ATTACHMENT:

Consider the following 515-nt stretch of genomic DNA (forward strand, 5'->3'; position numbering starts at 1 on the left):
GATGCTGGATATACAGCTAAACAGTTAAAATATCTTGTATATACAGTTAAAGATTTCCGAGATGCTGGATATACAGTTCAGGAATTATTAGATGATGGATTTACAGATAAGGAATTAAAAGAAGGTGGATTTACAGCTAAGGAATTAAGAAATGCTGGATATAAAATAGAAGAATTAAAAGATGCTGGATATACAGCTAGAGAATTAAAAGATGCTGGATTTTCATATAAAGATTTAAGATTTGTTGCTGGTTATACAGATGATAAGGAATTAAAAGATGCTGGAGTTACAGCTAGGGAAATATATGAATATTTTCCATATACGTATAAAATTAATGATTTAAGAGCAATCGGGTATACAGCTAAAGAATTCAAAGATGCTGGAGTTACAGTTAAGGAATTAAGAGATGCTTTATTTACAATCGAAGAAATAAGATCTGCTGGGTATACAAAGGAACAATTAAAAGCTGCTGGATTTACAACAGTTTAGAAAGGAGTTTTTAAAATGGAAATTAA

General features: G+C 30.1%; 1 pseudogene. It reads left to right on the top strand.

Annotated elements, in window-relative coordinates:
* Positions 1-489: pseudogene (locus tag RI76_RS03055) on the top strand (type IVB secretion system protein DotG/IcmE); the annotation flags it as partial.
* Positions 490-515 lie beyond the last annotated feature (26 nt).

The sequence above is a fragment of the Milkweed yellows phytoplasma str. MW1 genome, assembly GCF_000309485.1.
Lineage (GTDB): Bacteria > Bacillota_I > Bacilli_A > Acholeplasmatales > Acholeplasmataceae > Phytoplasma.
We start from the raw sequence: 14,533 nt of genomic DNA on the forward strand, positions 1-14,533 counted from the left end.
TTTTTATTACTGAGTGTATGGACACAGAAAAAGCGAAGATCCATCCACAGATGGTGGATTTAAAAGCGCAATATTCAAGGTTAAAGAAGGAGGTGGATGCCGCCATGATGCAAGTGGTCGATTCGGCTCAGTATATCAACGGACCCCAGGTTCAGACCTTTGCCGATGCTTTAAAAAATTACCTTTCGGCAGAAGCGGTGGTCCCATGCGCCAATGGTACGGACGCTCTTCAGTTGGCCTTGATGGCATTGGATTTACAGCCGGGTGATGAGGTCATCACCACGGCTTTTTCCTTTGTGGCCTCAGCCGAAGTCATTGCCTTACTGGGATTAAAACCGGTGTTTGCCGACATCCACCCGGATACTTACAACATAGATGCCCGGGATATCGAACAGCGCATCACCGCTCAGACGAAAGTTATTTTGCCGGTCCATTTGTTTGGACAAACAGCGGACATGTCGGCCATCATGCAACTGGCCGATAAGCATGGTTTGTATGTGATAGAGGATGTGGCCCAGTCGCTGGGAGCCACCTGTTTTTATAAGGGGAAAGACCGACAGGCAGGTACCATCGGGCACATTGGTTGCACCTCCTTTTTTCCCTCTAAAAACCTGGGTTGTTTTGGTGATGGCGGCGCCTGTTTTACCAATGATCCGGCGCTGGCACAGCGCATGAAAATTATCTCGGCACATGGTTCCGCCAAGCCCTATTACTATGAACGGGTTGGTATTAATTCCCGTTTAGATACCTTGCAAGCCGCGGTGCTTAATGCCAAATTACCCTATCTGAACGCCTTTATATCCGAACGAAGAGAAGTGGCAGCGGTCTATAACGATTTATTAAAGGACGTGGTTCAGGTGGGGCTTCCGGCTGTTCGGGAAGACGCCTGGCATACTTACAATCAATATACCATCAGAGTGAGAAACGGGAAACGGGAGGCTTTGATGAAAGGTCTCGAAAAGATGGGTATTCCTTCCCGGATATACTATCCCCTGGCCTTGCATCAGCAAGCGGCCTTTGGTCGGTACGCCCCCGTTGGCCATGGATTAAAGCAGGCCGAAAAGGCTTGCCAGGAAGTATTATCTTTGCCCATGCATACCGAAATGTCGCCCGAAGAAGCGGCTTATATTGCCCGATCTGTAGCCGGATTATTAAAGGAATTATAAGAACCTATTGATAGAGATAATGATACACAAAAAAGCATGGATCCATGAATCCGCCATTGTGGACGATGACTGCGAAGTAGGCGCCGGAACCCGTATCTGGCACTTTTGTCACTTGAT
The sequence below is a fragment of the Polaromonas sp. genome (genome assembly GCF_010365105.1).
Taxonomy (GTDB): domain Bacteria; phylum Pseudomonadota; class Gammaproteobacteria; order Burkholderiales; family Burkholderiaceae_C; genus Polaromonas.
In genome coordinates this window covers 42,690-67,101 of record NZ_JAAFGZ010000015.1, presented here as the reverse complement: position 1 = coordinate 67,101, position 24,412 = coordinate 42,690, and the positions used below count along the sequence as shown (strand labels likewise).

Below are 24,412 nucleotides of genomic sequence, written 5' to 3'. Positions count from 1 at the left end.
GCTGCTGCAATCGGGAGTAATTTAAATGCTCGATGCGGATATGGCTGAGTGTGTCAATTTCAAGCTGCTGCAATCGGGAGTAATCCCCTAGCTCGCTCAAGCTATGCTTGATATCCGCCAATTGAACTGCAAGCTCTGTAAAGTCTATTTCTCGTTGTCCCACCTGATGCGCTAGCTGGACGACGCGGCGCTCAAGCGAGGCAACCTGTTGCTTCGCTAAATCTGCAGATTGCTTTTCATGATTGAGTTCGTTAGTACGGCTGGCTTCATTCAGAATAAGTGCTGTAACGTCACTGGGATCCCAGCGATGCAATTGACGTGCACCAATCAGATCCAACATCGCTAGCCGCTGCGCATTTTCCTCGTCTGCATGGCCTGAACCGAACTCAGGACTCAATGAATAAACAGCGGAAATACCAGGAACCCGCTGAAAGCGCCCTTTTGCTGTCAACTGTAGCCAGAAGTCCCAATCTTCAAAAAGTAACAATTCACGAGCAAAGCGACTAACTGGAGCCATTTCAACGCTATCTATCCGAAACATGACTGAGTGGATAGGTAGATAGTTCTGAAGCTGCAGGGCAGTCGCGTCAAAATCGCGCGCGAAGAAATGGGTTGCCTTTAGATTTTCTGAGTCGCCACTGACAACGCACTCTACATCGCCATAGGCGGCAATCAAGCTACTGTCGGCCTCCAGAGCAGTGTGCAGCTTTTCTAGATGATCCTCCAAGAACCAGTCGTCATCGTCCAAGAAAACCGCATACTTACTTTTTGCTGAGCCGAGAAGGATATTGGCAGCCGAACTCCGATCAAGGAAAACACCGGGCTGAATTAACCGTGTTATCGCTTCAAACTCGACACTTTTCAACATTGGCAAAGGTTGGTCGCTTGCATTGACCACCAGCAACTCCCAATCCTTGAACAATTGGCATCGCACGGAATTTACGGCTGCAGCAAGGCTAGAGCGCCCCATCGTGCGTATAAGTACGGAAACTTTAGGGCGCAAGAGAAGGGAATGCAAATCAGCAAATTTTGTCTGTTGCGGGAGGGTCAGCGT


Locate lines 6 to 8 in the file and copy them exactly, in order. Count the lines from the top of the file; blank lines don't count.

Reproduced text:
* Positions 490-515 lie beyond the last annotated feature (26 nt).

The sequence above is a fragment of the Milkweed yellows phytoplasma str. MW1 genome, assembly GCF_000309485.1.
Lineage (GTDB): Bacteria > Bacillota_I > Bacilli_A > Acholeplasmatales > Acholeplasmataceae > Phytoplasma.